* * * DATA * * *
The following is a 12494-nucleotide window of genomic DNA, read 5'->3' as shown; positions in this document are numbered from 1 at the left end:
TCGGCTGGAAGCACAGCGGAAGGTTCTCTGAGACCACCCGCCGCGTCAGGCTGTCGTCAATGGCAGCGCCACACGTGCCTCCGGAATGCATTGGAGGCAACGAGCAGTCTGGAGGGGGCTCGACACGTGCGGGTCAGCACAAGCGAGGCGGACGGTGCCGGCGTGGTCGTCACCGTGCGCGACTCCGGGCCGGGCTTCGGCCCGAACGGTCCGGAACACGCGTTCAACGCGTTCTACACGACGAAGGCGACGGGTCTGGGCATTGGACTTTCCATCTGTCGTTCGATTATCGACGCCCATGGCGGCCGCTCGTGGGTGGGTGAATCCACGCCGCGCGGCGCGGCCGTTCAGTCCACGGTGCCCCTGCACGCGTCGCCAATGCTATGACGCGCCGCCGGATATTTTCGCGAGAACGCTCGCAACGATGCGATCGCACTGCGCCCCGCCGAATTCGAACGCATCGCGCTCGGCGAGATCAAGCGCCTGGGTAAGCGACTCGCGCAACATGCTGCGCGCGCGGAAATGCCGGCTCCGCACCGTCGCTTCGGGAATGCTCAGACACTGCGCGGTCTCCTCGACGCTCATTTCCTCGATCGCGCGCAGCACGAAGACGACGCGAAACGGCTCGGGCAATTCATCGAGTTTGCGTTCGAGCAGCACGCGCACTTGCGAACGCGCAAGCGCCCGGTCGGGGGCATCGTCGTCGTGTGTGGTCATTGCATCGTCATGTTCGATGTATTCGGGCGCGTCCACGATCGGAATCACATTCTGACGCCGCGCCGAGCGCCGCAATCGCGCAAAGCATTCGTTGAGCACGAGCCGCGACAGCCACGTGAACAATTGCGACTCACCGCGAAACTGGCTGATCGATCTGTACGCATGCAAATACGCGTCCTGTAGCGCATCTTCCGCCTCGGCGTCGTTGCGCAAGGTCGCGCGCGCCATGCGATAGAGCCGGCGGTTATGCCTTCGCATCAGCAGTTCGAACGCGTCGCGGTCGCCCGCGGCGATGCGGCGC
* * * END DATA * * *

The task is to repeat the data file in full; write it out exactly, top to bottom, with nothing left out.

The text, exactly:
The following is a 12494-nucleotide window of genomic DNA, read 5'->3' as shown; positions in this document are numbered from 1 at the left end:
TCGGCTGGAAGCACAGCGGAAGGTTCTCTGAGACCACCCGCCGCGTCAGGCTGTCGTCAATGGCAGCGCCACACGTGCCTCCGGAATGCATTGGAGGCAACGAGCAGTCTGGAGGGGGCTCGACACGTGCGGGTCAGCACAAGCGAGGCGGACGGTGCCGGCGTGGTCGTCACCGTGCGCGACTCCGGGCCGGGCTTCGGCCCGAACGGTCCGGAACACGCGTTCAACGCGTTCTACACGACGAAGGCGACGGGTCTGGGCATTGGACTTTCCATCTGTCGTTCGATTATCGACGCCCATGGCGGCCGCTCGTGGGTGGGTGAATCCACGCCGCGCGGCGCGGCCGTTCAGTCCACGGTGCCCCTGCACGCGTCGCCAATGCTATGACGCGCCGCCGGATATTTTCGCGAGAACGCTCGCAACGATGCGATCGCACTGCGCCCCGCCGAATTCGAACGCATCGCGCTCGGCGAGATCAAGCGCCTGGGTAAGCGACTCGCGCAACATGCTGCGCGCGCGGAAATGCCGGCTCCGCACCGTCGCTTCGGGAATGCTCAGACACTGCGCGGTCTCCTCGACGCTCATTTCCTCGATCGCGCGCAGCACGAAGACGACGCGAAACGGCTCGGGCAATTCATCGAGTTTGCGTTCGAGCAGCACGCGCACTTGCGAACGCGCAAGCGCCCGGTCGGGGGCATCGTCGTCGTGTGTGGTCATTGCATCGTCATGTTCGATGTATTCGGGCGCGTCCACGATCGGAATCACATTCTGACGCCGCGCCGAGCGCCGCAATCGCGCAAAGCATTCGTTGAGCACGAGCCGCGACAGCCACGTGAACAATTGCGACTCACCGCGAAACTGGCTGATCGATCTGTACGCATGCAAATACGCGTCCTGTAGCGCATCTTCCGCCTCGGCGTCGTTGCGCAAGGTCGCGCGCGCCATGCGATAGAGCCGGCGGTTATGCCTTCGCATCAGCAGTTCGAACGCGTCGCGGTCGCCCGCGGCGATGCGGCGC